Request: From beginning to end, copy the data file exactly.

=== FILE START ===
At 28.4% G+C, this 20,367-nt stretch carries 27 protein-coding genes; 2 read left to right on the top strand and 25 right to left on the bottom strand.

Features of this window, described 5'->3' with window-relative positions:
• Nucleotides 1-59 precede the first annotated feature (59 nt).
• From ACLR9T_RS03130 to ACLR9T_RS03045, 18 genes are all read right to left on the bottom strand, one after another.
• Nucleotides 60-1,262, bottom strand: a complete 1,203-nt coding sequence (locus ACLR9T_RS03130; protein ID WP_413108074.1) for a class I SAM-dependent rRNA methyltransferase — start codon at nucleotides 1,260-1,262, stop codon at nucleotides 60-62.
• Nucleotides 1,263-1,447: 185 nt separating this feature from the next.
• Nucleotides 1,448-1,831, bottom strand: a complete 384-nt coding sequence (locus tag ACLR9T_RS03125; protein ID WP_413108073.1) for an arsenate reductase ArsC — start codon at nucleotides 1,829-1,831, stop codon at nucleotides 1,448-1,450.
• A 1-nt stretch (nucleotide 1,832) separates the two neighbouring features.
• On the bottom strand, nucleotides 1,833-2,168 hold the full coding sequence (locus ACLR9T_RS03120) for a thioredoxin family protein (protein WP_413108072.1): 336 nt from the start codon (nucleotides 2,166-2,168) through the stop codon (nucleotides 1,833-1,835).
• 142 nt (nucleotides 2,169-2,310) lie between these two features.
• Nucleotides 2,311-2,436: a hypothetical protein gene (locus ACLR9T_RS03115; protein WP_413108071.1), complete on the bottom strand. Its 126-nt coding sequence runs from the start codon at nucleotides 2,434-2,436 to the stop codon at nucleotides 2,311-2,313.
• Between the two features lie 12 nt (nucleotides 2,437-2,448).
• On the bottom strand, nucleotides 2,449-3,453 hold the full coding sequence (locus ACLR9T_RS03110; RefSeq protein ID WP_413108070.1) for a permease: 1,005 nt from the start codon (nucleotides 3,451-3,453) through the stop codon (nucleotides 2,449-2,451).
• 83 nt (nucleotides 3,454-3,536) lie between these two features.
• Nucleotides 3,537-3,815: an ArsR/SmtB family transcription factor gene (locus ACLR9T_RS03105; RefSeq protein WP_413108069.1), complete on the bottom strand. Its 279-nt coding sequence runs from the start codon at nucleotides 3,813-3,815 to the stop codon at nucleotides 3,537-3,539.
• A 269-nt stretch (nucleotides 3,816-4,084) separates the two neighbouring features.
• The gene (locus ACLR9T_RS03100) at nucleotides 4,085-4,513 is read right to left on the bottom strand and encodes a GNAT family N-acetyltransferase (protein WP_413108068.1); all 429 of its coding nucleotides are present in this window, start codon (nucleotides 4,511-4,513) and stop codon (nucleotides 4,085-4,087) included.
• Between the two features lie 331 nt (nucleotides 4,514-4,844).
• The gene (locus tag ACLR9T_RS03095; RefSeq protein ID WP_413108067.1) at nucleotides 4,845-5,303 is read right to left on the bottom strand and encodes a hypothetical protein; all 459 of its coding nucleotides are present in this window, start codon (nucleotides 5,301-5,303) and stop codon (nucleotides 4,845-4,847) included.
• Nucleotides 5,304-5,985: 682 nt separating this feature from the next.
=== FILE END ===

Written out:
At 28.4% G+C, this 20,367-nt stretch carries 27 protein-coding genes; 2 read left to right on the top strand and 25 right to left on the bottom strand.

Features of this window, described 5'->3' with window-relative positions:
• Nucleotides 1-59 precede the first annotated feature (59 nt).
• From ACLR9T_RS03130 to ACLR9T_RS03045, 18 genes are all read right to left on the bottom strand, one after another.
• Nucleotides 60-1,262, bottom strand: a complete 1,203-nt coding sequence (locus ACLR9T_RS03130; protein ID WP_413108074.1) for a class I SAM-dependent rRNA methyltransferase — start codon at nucleotides 1,260-1,262, stop codon at nucleotides 60-62.
• Nucleotides 1,263-1,447: 185 nt separating this feature from the next.
• Nucleotides 1,448-1,831, bottom strand: a complete 384-nt coding sequence (locus tag ACLR9T_RS03125; protein ID WP_413108073.1) for an arsenate reductase ArsC — start codon at nucleotides 1,829-1,831, stop codon at nucleotides 1,448-1,450.
• A 1-nt stretch (nucleotide 1,832) separates the two neighbouring features.
• On the bottom strand, nucleotides 1,833-2,168 hold the full coding sequence (locus ACLR9T_RS03120) for a thioredoxin family protein (protein WP_413108072.1): 336 nt from the start codon (nucleotides 2,166-2,168) through the stop codon (nucleotides 1,833-1,835).
• 142 nt (nucleotides 2,169-2,310) lie between these two features.
• Nucleotides 2,311-2,436: a hypothetical protein gene (locus ACLR9T_RS03115; protein WP_413108071.1), complete on the bottom strand. Its 126-nt coding sequence runs from the start codon at nucleotides 2,434-2,436 to the stop codon at nucleotides 2,311-2,313.
• Between the two features lie 12 nt (nucleotides 2,437-2,448).
• On the bottom strand, nucleotides 2,449-3,453 hold the full coding sequence (locus ACLR9T_RS03110; RefSeq protein ID WP_413108070.1) for a permease: 1,005 nt from the start codon (nucleotides 3,451-3,453) through the stop codon (nucleotides 2,449-2,451).
• 83 nt (nucleotides 3,454-3,536) lie between these two features.
• Nucleotides 3,537-3,815: an ArsR/SmtB family transcription factor gene (locus ACLR9T_RS03105; RefSeq protein WP_413108069.1), complete on the bottom strand. Its 279-nt coding sequence runs from the start codon at nucleotides 3,813-3,815 to the stop codon at nucleotides 3,537-3,539.
• A 269-nt stretch (nucleotides 3,816-4,084) separates the two neighbouring features.
• The gene (locus ACLR9T_RS03100) at nucleotides 4,085-4,513 is read right to left on the bottom strand and encodes a GNAT family N-acetyltransferase (protein WP_413108068.1); all 429 of its coding nucleotides are present in this window, start codon (nucleotides 4,511-4,513) and stop codon (nucleotides 4,085-4,087) included.
• Between the two features lie 331 nt (nucleotides 4,514-4,844).
• The gene (locus tag ACLR9T_RS03095; RefSeq protein ID WP_413108067.1) at nucleotides 4,845-5,303 is read right to left on the bottom strand and encodes a hypothetical protein; all 459 of its coding nucleotides are present in this window, start codon (nucleotides 5,301-5,303) and stop codon (nucleotides 4,845-4,847) included.
• Nucleotides 5,304-5,985: 682 nt separating this feature from the next.